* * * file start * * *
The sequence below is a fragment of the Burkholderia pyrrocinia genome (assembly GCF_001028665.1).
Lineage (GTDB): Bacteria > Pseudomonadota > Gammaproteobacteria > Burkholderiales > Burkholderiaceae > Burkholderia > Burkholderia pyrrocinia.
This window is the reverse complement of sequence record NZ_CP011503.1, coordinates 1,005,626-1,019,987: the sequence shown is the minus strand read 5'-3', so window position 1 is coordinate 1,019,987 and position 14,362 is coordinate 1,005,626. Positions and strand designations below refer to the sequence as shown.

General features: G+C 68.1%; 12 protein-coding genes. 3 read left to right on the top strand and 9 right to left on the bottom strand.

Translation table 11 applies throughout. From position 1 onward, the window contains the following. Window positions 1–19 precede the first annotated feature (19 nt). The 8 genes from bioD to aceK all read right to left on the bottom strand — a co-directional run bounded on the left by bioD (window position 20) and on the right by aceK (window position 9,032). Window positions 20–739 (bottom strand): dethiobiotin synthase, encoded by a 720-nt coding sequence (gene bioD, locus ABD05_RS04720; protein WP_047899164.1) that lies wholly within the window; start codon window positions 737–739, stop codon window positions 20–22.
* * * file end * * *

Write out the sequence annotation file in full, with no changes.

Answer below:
The sequence below is a fragment of the Burkholderia pyrrocinia genome (assembly GCF_001028665.1).
Lineage (GTDB): Bacteria > Pseudomonadota > Gammaproteobacteria > Burkholderiales > Burkholderiaceae > Burkholderia > Burkholderia pyrrocinia.
This window is the reverse complement of sequence record NZ_CP011503.1, coordinates 1,005,626-1,019,987: the sequence shown is the minus strand read 5'-3', so window position 1 is coordinate 1,019,987 and position 14,362 is coordinate 1,005,626. Positions and strand designations below refer to the sequence as shown.

General features: G+C 68.1%; 12 protein-coding genes. 3 read left to right on the top strand and 9 right to left on the bottom strand.

Translation table 11 applies throughout. From position 1 onward, the window contains the following. Window positions 1–19 precede the first annotated feature (19 nt). The 8 genes from bioD to aceK all read right to left on the bottom strand — a co-directional run bounded on the left by bioD (window position 20) and on the right by aceK (window position 9,032). Window positions 20–739 (bottom strand): dethiobiotin synthase, encoded by a 720-nt coding sequence (gene bioD, locus ABD05_RS04720; protein WP_047899164.1) that lies wholly within the window; start codon window positions 737–739, stop codon window positions 20–22.